We’ve been saying it for years: “What the headline giveth, the footnote cannot taketh away.” The same holds true for the dense block of text, the hidden-away reverse side, the vague hyperlink, or any other place the FTC has warned advertisers may not meet the standard for “clear and conspicuous” disclosure. A recent settlement involving long distance phone cards emphasizes what’s not so fine about fine print.
When the topic turns to debt collection, some people assume the only thing that changes hands is money. But there’s another important consideration: the life cycle of consumer information as it flows through the debt collection process. That's the subject of Life of a Debt: Data Integrity in Debt Collection, a June 6, 2013, roundtable co-hosted by the FTC and the Consumer Financial Protection Bureau (CFPB).
Law enforcers hate ‘em, legitimate businesses hate ‘em, and consumers — well, they really hate ‘em: unauthorized charges that show up on people’s cell phone bills. It’s called mobile cramming and The Good Guys are united in finding answers to the problem.
A lot has been happening on the COPPA front. A few years ago, the FTC announced it was taking a fresh look at the Children's Online Privacy Protection Rule to make sure it was keeping up with the times. Hundreds attended a national workshop to offer their candid assessment of what could be done to improve the Rule. Then came more than 400 written comments from consumer groups, industry, educators, and parents. You suggested sensible steps to keep Moms and Dads in the driver's seat about the information companies collect from their kids online while also streamlining compliance for busin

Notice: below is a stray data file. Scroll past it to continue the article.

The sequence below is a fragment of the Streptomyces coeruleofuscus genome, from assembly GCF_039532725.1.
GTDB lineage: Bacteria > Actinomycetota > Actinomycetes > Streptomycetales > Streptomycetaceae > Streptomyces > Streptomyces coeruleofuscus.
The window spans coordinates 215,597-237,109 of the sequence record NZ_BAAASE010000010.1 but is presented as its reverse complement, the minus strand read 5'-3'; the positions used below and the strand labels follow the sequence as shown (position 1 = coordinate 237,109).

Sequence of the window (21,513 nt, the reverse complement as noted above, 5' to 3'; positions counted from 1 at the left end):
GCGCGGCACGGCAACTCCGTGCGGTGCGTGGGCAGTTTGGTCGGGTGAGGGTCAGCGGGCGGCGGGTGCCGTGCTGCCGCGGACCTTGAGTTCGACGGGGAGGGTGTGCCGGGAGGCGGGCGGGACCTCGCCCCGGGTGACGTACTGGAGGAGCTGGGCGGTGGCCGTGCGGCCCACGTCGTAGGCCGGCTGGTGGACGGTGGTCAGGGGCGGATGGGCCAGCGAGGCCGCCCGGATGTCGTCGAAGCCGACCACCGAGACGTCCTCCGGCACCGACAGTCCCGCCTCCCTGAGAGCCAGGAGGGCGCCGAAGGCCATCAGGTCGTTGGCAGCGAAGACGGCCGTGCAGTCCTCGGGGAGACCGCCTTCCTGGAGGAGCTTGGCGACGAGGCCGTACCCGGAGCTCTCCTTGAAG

The FTC is always working to know more about the types of fraud being committed and who spends money on them. Periodically, we survey consumers and ask them to share details about their recent marketplace experiences and a bit about themselves. Our most recent survey found that nearly 11% of U.S. adults — an estimated 25.6 million people — paid for fraudulent products and services in 2011.
We can’t figure out why Hollywood hasn’t returned our call, but here's a great idea for an action movie. FTC attorneys go to court to stop a company from illegally billing people for text message-based subscription services they never asked for and didn’t authorize. We even have a can’t-miss title: Crambo.
The people with really cool glasses and fancier gadgets than the rest of us call it "the Internet of Things" — the fact that everyday devices are starting to communicate with each other and with us. Already we can use a smartphone to start the car, turn on the AC before we get home, and have the doctor monitor the trajectory of our blood pressure in traffic. But what if when we drive near a grocery store, our refrigerator lets us know we’re low on milk? Would that be convenient? Disconcerting? Or maybe a little bit of both?
It’s time for the FTC to recap the past year for The Boss. (We mean taxpayers, not Bruce Springsteen.) The FTC’s Annual Highlights is in an online format this time — be sure to check out the message from FTC Chairwoman Edith Ramirez — but it’s still packed with stats 'n' charts to show what we’ve been doing to protect America’s consumers.